Mairelon does feature a magician, like in Sorcery. Mairelon takes in a street urchin named Kim and they solve a mystery. While there isn't any romance really in this book, I'm hoping for some in book two--Mairelon is in his 20s and Kim is 16, so nothing too illegal going on, at least back in those days. Also, I had a hard time with her name (but not because I don't like the name--I do! One of my best friends is named Kim! Hi Kim!). But this girl, well, I kept on wanting to call her Kat. And were there really Kims back in the early 1800s? I don't know. Her name just didn't suit her personality.

Anyway, the book was a rollicking read. Not as much fun as Sorcery but enough to keep me entertained. I think it was Kim's street slang that threw me off. I can only handle so much guttersnipe talk before I want to throw down the book.

Rating: 7.5/10

Crown Duel is a fantasy set sometime in past-that-never-was. After the death of her father, Countess Meliara and her brother are forced into defending their people. There's a whole bunch of tricky battles and entanglements and kidnappings and alliances and lots and lots of traveling. Has anyone else ever noticed that some books have huge portions of the story dedicated to descriptions of the characters traveling places (Graceling, anyone?). Those stories also make me thankful for my bed. And the fact that no one has ever forced me to go camping--at least since I was 7 or so (thanks a lot, parents).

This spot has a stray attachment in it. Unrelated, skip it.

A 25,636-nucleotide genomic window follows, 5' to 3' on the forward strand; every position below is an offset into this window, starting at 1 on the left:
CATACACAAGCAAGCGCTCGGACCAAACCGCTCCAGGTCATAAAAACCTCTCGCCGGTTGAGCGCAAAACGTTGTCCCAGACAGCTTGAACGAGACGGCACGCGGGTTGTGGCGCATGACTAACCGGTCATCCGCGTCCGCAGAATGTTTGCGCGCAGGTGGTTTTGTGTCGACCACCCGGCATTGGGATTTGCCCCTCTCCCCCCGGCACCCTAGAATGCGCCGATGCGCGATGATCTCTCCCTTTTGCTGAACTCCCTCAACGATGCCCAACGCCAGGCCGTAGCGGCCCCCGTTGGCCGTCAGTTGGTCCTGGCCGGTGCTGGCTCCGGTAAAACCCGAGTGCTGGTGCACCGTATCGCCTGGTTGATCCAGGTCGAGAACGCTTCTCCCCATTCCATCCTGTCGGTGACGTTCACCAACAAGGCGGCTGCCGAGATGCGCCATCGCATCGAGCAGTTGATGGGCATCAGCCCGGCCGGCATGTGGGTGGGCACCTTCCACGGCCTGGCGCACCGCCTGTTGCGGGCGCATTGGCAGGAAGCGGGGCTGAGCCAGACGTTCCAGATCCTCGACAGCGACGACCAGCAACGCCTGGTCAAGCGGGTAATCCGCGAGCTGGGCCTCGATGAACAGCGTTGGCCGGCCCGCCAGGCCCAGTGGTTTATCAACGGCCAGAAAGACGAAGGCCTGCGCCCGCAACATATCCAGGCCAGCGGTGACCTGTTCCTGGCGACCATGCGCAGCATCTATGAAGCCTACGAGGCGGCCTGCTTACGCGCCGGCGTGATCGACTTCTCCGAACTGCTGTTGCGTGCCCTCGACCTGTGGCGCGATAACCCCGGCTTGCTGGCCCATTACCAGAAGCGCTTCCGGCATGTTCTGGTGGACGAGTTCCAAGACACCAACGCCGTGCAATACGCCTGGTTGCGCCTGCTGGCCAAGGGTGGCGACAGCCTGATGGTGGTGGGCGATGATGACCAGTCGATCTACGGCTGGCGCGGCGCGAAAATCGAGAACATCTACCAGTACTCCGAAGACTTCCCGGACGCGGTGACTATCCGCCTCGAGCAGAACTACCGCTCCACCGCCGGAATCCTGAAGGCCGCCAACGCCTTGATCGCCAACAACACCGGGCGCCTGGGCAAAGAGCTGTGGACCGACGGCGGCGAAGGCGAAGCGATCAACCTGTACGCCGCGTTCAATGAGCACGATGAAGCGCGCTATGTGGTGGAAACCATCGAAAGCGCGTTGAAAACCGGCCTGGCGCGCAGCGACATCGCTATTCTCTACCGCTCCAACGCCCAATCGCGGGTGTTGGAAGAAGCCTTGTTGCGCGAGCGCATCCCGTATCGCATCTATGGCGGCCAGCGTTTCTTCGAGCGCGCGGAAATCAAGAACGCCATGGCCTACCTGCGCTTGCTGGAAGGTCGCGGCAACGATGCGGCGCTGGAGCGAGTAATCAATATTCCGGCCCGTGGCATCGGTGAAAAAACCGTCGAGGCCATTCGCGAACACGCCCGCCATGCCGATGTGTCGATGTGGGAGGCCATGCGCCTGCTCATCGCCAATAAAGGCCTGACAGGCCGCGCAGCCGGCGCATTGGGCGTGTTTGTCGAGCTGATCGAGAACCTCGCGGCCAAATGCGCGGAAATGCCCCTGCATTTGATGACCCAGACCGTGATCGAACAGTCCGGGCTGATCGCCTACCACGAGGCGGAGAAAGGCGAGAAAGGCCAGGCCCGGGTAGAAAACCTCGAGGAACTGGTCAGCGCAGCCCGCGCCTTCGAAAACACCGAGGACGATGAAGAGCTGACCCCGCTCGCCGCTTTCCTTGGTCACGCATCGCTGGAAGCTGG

All in all, I liked Crown Duel ok, but Meliara's ignorance grated on me. WHY IS SHE SO OBTUSE??? Gaaah. At least she admitted she was ignorant--but then she fled the situation so she could go home and "learn." Oh well. And there was a lot of political discussion, which honestly bores me. For me, politics = snooze. Regardless, I'll read the second book but still, not my favorite book ever.

Rating: 7/10

Tuesday, September 22, 2009

Oooh yeah

Who's pumped about Dollhouse returning on Friday night? Ooooh yeah, better believe I am. I think this season is going to be fabulous.